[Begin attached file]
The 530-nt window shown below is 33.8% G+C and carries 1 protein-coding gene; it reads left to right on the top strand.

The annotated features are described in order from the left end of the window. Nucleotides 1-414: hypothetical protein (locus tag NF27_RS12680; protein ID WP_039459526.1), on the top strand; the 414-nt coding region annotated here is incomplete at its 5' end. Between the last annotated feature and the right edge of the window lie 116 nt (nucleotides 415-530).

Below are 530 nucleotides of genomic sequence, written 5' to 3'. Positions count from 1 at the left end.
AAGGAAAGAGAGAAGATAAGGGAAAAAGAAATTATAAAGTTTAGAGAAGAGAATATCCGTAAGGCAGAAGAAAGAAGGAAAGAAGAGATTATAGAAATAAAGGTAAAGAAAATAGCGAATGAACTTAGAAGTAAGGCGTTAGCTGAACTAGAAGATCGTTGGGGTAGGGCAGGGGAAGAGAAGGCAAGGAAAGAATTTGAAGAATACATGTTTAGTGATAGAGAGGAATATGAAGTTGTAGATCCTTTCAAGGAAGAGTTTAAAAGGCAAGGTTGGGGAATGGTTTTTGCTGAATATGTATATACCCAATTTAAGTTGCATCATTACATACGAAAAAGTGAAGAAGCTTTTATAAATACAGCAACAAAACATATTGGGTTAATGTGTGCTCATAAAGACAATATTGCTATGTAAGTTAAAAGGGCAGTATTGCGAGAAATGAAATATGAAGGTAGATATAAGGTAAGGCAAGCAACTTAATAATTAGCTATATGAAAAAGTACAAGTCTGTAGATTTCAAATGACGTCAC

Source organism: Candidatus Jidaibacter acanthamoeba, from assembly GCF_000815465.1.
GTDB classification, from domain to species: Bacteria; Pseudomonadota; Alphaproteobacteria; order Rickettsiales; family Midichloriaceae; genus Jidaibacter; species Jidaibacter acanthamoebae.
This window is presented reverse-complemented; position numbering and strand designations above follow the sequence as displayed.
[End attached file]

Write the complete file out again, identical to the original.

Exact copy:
The 530-nt window shown below is 33.8% G+C and carries 1 protein-coding gene; it reads left to right on the top strand.

The annotated features are described in order from the left end of the window. Nucleotides 1-414: hypothetical protein (locus tag NF27_RS12680; protein ID WP_039459526.1), on the top strand; the 414-nt coding region annotated here is incomplete at its 5' end. Between the last annotated feature and the right edge of the window lie 116 nt (nucleotides 415-530).

Below are 530 nucleotides of genomic sequence, written 5' to 3'. Positions count from 1 at the left end.
AAGGAAAGAGAGAAGATAAGGGAAAAAGAAATTATAAAGTTTAGAGAAGAGAATATCCGTAAGGCAGAAGAAAGAAGGAAAGAAGAGATTATAGAAATAAAGGTAAAGAAAATAGCGAATGAACTTAGAAGTAAGGCGTTAGCTGAACTAGAAGATCGTTGGGGTAGGGCAGGGGAAGAGAAGGCAAGGAAAGAATTTGAAGAATACATGTTTAGTGATAGAGAGGAATATGAAGTTGTAGATCCTTTCAAGGAAGAGTTTAAAAGGCAAGGTTGGGGAATGGTTTTTGCTGAATATGTATATACCCAATTTAAGTTGCATCATTACATACGAAAAAGTGAAGAAGCTTTTATAAATACAGCAACAAAACATATTGGGTTAATGTGTGCTCATAAAGACAATATTGCTATGTAAGTTAAAAGGGCAGTATTGCGAGAAATGAAATATGAAGGTAGATATAAGGTAAGGCAAGCAACTTAATAATTAGCTATATGAAAAAGTACAAGTCTGTAGATTTCAAATGACGTCAC

Source organism: Candidatus Jidaibacter acanthamoeba, from assembly GCF_000815465.1.
GTDB classification, from domain to species: Bacteria; Pseudomonadota; Alphaproteobacteria; order Rickettsiales; family Midichloriaceae; genus Jidaibacter; species Jidaibacter acanthamoebae.
This window is presented reverse-complemented; position numbering and strand designations above follow the sequence as displayed.